Funded by Urban Creation
In what appears to be an abandoned archive, 114 domestic, analogue radio sets stacked on shelves come to life in communal song in this new work by acclaimed artists and film-makers Iain Forsyth & Jane Pollard (20,000 Days on Earth).
Individual voices are broadcast to the sets, and as some radios join together in harmony, others crackle and find the ‘inbetween space’ between clear and broken reception. Collectively these unseen singers perform a dramatic new version of Dies Irae from the Roman Catholic Requiem Mass.
Guest vocalists have been invited to contribute their voice to the disembodied choir. The singers taking part are:
Matt Berninger (The National)
Jehnny Beth (Savages)
Casper Clausen (Efterklang/Liima)
Jimi Goodwin (Doves)
Rachel Goswell (Slowdive, Minor Victories)
Blaine Harrison (Mystery Jets)
Joe McAlinden (Linden, ex. Superstar/BMX Bandits)
Aimee Nash (The Black Ryder)
Conrad Standish (Devastations)
Jonnine Standish (HTRK)
Elena Tonra (Daughter)
Rachel Zeffira (Cat’s Eyes)
Famously interpreted by composers such as Verdi and Mozart, and used to chilling effect by Stanely Kubrick in A Clockwork Orange and The Shining, the Dies Irae is a powerful portent of doom. This new work gives a playful nod to Kubrick and his fictional piece of radio equipment – the CRM 114 Discriminator – while also calling to mind Jean Cocteau’s Orpheus and the enigmatic radio transmissions which carried coded messages from the British Military to the French resistance during World War Two.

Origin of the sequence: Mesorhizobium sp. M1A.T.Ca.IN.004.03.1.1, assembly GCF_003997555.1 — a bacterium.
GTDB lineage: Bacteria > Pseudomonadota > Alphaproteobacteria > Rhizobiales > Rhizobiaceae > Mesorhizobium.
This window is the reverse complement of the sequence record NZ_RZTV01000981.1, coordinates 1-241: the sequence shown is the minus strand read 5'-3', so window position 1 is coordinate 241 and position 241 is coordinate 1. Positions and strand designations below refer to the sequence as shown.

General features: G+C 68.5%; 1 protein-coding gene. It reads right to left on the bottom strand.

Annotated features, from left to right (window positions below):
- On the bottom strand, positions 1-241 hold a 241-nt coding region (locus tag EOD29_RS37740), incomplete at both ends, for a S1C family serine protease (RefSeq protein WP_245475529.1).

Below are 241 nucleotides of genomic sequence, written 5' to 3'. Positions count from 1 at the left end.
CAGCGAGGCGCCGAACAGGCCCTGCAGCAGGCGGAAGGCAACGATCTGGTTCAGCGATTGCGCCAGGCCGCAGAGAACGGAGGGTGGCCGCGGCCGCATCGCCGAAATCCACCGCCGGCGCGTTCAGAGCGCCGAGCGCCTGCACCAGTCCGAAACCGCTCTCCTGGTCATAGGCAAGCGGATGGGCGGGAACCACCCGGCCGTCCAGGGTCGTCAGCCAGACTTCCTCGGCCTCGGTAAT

A world premiere and Bristol New Music Commission, Requiem for 114 Radios is a testament to the death of analogue technology, as the radios call upon an intricate universe of mysterious messages, modulated hisses, mangled voices and incomprehensible words. Messages of death permeate a radiophonic babel and the rarely accessed cellars of Colston Hall become the space for a remarkable and unpredictable performance.
The installation is open:
Every Saturday and Sunday until Sunday 5 June from 11am – 6pm.
Every Wednesday evening until Wednesday 1 June from 5pm – 10pm.
“With its obsolete technology, Cold War bunker ambience and allusions to Kubrick’s apocalyptic black comedy Dr Strangelove, it sent the requisite sepulchral shiver up the spine.”
– The Times
“… an astonishingly atmospheric experience … the doom-laden music a funereal lament for lost analogue technology.”
– Bristol 24/7
Watch a Q&A with Iain & Jane about the project:
Funded by Urban Creation
Commissioned in partnership with Ginkgo Projects
Part of Bristol New Music 2016